You know how you discover something, and then you suddenly its as if by magic you see it or references to it pop up everywhere? Or maybe you become hyper sensitive to it once you heard about it, well that’s pandan leaves for me right now. I had heard of pandan leaves before but as I was writing my post on vanilla I saw the tweets of an Asian cuisine focused chef where he wrote: “pandan leaves are to vanilla what silk is to cotton.” That comment demands in no subtle terms that this flavoring agent be examined forthwith, especially given its nickname of “the vanilla of the east.”
Pandan leaves may also be called screw-pine leaf or pandanus. They come from a tropical plant in the screwpine genus which is related to the lily family and is widely used in Southeast Asian cooking: Indonesian, Singaporean, Filipino, Malaysian, Thai, Bangladeshi, Vietnamese and Burmese foods. As I gleaned from my research, for the uninitiated, we’ve probably enjoyed pandan leaves in our food and never knew it.
How Do They Look, and How Are They Used?
A pandan leaf is long, narrow, and dark green, and can be found fresh, frozen, or dried. The leaves and flowers also come as bright green extracts. Like most herbs, the dried leaves are less fragrant than the fresh leaves. The leaves must be bruised or boiled in order to release their flavor. Their rigidity is similar to a banana leaf. Their aroma has been described as roselike, almondy, and milky sweet, vanilla-like flavor. By contrast, the dried leaves have no flavor. The leaf is also bruised or raked with the tines of a fork to release its aroma, pounded to release its aromatic juice, or even boiled to obtain its flavor. Because color is a key attribute of the pandan leaf, it must be carefully dried to retain its bright-green appearance and unique fragrance.
Fresh pandan leaves are available from Asian grocery stores and some specialty produce retailers – I found some easily at the local market here in San Franicsco. The best way to store them is whole, in a plastic bag in the freezer. Which I had to do as work got the better of me.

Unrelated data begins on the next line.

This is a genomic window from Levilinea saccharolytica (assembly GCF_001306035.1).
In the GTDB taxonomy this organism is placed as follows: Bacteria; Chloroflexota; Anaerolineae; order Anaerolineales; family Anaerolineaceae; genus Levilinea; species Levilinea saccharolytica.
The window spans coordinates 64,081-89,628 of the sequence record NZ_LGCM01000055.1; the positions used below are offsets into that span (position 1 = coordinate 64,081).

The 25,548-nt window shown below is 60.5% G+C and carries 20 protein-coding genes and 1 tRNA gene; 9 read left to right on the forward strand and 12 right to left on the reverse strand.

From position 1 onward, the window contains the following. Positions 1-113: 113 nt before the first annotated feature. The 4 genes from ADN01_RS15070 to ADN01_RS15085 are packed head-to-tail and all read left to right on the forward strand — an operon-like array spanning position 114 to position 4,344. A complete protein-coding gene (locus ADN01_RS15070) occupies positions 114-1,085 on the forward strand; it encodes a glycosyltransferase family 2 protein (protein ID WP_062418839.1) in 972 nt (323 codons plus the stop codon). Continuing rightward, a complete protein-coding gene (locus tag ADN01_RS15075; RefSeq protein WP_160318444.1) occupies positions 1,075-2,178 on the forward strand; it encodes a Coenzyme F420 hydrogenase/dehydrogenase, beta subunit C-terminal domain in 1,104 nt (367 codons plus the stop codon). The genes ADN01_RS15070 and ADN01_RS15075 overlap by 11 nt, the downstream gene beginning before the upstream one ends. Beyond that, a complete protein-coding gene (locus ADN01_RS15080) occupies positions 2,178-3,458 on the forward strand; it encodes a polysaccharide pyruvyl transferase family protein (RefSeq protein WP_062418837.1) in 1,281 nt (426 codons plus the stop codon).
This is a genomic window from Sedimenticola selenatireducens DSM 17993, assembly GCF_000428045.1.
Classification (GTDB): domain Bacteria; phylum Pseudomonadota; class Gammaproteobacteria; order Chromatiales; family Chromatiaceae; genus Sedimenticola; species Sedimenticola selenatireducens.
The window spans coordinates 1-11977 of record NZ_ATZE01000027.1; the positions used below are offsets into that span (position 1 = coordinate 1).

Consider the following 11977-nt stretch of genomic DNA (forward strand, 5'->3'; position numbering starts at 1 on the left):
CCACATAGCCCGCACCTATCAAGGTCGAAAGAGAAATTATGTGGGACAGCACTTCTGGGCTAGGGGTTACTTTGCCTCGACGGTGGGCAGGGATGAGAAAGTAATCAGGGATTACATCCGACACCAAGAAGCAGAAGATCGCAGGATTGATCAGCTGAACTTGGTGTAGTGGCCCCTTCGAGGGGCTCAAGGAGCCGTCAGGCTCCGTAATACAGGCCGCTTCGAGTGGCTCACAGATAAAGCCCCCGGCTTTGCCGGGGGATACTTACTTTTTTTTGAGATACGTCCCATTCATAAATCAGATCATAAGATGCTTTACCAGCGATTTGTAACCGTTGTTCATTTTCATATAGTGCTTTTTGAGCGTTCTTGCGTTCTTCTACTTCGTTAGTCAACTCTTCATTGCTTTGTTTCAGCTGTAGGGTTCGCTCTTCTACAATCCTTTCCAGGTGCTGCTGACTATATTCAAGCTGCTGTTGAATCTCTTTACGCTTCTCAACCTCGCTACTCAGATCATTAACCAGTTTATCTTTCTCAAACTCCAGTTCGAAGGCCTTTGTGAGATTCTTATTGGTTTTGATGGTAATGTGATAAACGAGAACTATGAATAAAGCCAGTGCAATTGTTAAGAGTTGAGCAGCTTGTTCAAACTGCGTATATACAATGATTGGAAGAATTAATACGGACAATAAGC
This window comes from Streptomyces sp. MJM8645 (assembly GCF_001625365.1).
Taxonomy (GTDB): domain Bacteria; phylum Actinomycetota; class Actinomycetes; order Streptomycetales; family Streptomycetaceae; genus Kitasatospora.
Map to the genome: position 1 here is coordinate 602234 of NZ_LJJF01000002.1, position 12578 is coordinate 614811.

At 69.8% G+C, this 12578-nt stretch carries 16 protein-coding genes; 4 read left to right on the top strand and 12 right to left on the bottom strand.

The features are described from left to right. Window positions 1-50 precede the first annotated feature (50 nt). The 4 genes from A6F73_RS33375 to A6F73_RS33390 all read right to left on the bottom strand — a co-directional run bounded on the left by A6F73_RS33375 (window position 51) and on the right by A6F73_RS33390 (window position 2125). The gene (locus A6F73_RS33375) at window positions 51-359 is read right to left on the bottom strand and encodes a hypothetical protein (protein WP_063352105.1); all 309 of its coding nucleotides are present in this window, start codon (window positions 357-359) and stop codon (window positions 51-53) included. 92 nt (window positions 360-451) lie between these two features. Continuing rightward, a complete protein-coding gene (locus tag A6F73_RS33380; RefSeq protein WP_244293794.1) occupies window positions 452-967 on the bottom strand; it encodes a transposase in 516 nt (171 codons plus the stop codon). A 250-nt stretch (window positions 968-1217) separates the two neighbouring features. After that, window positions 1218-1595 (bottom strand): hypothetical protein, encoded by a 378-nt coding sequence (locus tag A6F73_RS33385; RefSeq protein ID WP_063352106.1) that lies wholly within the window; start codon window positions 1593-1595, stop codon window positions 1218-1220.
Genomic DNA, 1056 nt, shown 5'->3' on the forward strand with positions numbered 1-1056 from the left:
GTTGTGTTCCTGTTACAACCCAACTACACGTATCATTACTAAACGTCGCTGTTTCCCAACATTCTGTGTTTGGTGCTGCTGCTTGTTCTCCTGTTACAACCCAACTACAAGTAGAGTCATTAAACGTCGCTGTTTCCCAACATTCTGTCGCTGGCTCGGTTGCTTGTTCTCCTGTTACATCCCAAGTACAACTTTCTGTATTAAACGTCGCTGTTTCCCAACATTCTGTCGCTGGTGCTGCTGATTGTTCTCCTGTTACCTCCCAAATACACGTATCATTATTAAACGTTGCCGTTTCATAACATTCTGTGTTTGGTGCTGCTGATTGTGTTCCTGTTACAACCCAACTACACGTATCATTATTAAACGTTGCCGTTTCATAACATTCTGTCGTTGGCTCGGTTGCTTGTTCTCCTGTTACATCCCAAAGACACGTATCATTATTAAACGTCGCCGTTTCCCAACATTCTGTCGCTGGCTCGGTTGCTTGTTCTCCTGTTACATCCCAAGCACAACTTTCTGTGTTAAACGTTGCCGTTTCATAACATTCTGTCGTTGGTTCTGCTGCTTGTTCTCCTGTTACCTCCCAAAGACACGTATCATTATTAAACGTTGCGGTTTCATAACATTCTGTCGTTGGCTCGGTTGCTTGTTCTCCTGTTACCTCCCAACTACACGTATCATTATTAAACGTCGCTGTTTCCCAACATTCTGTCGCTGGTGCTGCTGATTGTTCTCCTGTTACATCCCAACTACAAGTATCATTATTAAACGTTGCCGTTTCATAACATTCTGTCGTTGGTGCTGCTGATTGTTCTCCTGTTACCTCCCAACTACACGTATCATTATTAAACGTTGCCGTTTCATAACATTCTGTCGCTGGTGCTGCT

Where Might You Find Them
Pandan leaves are incredibly versatile and are used to wrap chicken, meat, fish, before they are grilled, roasted or steamed (just like banana leaves), and the bruised leaves, or their extract, are used in desserts and rice dishes. Often, the leaves are steeped in coconut milk, which is then added to the dish. They may be tied in a clump and cooked with the soups, stews, and often with coconut milk to serve as a base for flavor. They can be woven into a basket and used as a pot for cooking rice. Just a seemingly endless variety of ways to add pandan leaves’ distinctly sweet, floral-like notes to these dishes. Commercially prepared pandan leaf extract is often treated with green food coloring which affects the flavor as much as the color, and not necessarily in a good way. Pandan leaves can also be found in powder form, and for maximum freshness, make sure the powder is bright green.
Australian Aborigines ate the globe like, pineapple-sized fruits, after roasting them to destroy an irritating component. Heating the fruit is required (not an option) as the 19th century explorer Leichhardt discovered, the hard way, after suffering a blistered tongue and violent diarrhea.
The pandan flower is more delicate and fragrant than the leaf, and is what is used in North India to perfume biryanis. Some flavors that pandan leaves just naturally compliment include rice, coconut, lemongrass, brown sugar, star anise, cumin, and nutmeg. In the context of Indian cooking, its extract, called kewra, flavors such desserts such as rasgulla (cheese in syrup), gulab jamun (fried cheese in syrup), rasmalai (cheese with condensed milk), cakes, and beverages.
I am not sure I agree with my esteemed chef Twitter friend in comparing pandan to vanilla in that way. Both are delicious, and while some similarities can be detected, I would never mistake the two. In any event, I owe my Twitter buddy a debt of gratitude because without his strong proclamation I may not have sought out this new herb.
Pandan leaves might be more familiar if you knew their other names:
chan heung lahn, chan xiang lan (Cantonese, Mandarin)
tay ban (Laotian)
daun pandan (Malaysian, Indonesian)
bai toey hom (Thai)
cay com nep (Vietnamese)
Pandan Cooking Ideas:
If all of that was not enough to intrigue you, randomly the leaves are repellent to roaches. Seriously!